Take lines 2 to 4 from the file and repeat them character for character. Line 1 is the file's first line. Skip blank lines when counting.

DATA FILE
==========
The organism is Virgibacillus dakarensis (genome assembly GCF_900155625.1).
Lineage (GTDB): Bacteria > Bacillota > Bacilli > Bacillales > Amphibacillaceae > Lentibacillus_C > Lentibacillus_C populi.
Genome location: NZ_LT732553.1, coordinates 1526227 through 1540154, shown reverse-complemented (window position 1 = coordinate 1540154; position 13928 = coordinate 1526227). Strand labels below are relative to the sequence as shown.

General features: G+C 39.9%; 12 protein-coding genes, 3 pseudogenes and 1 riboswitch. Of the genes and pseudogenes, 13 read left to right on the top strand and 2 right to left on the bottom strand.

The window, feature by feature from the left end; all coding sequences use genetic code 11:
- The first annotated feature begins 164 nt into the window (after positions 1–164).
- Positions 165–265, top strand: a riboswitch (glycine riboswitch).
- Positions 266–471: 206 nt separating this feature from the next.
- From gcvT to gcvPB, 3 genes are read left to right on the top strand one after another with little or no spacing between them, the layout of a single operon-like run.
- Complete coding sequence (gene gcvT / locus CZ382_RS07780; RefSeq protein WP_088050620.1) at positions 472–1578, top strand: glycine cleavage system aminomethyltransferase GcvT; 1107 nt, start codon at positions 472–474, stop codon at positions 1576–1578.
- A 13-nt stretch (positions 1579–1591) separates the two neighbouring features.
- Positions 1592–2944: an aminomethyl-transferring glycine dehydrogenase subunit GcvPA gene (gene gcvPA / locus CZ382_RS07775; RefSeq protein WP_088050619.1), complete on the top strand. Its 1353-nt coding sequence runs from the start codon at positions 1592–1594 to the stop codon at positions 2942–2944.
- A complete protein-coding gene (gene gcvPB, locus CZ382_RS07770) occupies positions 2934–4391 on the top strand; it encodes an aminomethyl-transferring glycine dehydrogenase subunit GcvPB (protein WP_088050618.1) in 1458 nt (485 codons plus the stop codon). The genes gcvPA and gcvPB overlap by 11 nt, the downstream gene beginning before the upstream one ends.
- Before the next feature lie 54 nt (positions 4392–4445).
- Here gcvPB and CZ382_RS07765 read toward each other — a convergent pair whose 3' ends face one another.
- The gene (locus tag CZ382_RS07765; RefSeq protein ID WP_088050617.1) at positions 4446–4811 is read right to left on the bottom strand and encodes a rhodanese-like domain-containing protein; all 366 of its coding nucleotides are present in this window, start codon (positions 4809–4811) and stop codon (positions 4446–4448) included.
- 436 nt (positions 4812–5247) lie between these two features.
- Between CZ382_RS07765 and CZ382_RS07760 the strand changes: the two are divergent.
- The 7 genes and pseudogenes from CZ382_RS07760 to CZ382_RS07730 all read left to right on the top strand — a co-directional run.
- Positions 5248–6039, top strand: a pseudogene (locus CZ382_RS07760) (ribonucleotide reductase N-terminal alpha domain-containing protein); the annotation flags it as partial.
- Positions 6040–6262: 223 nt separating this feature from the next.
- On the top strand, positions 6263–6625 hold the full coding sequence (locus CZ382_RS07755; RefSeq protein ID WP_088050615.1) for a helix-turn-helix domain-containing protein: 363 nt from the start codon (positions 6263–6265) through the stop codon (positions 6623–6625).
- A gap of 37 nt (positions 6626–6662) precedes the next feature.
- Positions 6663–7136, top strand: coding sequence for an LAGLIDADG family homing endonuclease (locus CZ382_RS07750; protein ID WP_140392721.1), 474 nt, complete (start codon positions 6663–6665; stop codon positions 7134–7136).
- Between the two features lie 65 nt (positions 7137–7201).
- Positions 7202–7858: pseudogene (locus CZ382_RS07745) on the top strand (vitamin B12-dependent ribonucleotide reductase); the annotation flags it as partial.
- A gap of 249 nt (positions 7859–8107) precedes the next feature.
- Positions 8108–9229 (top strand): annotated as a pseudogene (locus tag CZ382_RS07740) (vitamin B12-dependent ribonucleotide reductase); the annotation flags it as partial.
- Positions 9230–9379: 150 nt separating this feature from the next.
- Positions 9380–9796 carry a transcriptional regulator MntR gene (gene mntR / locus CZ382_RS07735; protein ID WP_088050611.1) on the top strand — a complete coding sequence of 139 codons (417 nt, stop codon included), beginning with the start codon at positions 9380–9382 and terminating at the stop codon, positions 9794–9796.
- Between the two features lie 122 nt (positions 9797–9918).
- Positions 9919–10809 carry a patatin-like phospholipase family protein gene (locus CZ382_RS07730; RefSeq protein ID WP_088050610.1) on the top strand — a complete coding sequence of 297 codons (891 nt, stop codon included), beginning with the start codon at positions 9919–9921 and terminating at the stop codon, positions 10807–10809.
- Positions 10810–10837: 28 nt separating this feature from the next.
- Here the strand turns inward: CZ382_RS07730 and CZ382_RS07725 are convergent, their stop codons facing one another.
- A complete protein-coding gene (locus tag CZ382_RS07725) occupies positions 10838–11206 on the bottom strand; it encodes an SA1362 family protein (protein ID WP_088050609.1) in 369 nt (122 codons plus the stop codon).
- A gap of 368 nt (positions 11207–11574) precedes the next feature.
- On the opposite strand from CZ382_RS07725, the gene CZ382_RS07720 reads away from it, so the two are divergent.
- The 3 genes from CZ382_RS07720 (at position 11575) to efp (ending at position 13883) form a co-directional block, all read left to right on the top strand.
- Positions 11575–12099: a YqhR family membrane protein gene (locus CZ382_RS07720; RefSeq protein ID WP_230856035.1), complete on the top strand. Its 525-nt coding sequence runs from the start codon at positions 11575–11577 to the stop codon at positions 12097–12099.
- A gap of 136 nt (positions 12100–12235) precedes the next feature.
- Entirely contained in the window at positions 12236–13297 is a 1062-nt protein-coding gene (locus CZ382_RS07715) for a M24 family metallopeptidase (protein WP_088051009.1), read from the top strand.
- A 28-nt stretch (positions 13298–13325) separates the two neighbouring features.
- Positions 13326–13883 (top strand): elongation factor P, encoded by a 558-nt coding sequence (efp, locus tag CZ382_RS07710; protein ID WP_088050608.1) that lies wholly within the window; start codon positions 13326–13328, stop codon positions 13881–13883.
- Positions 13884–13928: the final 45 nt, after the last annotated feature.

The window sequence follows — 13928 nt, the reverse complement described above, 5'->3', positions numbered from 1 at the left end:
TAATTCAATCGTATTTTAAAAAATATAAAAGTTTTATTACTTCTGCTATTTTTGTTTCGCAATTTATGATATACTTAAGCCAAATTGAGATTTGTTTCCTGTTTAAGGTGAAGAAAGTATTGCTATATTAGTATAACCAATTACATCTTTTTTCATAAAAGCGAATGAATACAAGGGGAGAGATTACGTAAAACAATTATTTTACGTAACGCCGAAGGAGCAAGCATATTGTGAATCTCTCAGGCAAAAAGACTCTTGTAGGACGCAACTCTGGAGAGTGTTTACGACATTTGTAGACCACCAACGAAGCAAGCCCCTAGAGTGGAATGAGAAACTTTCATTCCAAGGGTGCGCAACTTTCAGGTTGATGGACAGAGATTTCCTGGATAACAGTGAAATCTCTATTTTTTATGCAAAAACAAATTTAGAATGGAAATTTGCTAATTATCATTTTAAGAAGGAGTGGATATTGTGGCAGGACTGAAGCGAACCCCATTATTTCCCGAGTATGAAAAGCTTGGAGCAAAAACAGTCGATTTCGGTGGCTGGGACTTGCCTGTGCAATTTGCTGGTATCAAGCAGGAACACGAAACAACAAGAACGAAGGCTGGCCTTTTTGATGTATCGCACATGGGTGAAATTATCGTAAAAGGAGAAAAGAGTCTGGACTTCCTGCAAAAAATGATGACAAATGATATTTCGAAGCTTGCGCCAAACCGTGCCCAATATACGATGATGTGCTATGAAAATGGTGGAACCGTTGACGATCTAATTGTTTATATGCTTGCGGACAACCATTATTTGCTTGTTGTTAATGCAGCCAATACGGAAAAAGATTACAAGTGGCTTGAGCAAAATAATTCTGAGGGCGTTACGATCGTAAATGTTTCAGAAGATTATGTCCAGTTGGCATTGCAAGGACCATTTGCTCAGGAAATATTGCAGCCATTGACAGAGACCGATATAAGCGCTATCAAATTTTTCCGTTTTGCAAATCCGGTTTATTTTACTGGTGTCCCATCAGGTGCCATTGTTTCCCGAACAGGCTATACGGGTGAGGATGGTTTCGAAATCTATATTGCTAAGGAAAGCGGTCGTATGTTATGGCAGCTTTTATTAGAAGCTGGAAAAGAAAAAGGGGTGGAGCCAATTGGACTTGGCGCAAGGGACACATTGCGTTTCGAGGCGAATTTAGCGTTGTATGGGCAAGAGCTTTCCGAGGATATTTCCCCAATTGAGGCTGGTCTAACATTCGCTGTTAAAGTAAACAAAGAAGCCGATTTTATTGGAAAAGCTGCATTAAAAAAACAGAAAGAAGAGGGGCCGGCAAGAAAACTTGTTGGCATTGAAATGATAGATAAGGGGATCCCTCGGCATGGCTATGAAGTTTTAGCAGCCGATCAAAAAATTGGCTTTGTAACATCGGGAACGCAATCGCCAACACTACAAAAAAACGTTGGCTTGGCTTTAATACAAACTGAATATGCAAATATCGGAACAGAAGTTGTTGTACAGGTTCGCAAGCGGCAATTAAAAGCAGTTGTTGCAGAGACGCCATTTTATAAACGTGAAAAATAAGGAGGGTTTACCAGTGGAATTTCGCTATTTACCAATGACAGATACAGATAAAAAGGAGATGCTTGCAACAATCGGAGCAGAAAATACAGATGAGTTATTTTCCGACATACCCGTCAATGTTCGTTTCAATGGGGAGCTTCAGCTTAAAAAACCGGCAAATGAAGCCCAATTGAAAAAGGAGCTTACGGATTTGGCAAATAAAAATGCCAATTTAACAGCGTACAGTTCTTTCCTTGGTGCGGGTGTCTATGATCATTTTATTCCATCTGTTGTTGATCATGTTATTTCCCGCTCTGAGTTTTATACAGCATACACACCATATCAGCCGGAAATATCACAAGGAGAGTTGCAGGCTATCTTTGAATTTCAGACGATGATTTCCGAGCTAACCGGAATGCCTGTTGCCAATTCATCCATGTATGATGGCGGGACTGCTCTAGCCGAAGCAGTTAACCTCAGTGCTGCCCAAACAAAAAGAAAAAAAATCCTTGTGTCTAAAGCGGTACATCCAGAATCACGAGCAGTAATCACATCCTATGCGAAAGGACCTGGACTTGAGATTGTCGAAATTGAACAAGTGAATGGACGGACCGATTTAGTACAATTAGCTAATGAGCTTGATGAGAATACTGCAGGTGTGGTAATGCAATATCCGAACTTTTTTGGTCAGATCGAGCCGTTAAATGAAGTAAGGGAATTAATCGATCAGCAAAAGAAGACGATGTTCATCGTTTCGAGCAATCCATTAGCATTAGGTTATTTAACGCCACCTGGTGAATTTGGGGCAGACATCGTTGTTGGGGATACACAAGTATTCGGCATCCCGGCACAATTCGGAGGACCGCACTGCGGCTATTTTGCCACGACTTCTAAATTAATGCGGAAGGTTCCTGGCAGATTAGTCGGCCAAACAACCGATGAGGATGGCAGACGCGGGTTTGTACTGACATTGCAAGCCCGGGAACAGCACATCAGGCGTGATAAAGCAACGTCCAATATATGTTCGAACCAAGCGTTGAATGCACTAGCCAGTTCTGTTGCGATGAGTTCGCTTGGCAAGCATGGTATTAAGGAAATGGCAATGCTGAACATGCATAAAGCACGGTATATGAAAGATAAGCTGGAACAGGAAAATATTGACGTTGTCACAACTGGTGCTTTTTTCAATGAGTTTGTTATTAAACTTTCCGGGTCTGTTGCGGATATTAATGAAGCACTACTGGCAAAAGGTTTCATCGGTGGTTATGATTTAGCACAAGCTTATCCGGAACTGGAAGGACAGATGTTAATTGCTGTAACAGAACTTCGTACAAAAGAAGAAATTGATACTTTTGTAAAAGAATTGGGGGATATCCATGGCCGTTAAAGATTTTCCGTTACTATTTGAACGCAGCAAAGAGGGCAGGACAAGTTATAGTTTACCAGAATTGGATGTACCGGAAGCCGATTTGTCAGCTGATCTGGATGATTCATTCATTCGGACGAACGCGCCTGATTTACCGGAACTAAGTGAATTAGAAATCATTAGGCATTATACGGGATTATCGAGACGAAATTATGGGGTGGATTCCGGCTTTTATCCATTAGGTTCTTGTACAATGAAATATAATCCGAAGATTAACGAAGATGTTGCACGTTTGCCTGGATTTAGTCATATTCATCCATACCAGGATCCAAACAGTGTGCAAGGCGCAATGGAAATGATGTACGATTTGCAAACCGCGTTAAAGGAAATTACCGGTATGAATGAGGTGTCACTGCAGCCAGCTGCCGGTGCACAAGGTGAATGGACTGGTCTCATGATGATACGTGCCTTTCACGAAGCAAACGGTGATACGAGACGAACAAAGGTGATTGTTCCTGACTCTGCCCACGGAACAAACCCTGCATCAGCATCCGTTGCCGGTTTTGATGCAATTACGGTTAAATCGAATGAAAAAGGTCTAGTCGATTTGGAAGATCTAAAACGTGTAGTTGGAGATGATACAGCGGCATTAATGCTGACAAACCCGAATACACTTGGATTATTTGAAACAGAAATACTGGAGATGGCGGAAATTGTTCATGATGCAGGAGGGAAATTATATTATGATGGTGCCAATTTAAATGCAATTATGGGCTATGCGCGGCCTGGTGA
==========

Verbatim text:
Lineage (GTDB): Bacteria > Bacillota > Bacilli > Bacillales > Amphibacillaceae > Lentibacillus_C > Lentibacillus_C populi.
Genome location: NZ_LT732553.1, coordinates 1526227 through 1540154, shown reverse-complemented (window position 1 = coordinate 1540154; position 13928 = coordinate 1526227). Strand labels below are relative to the sequence as shown.

General features: G+C 39.9%; 12 protein-coding genes, 3 pseudogenes and 1 riboswitch. Of the genes and pseudogenes, 13 read left to right on the top strand and 2 right to left on the bottom strand.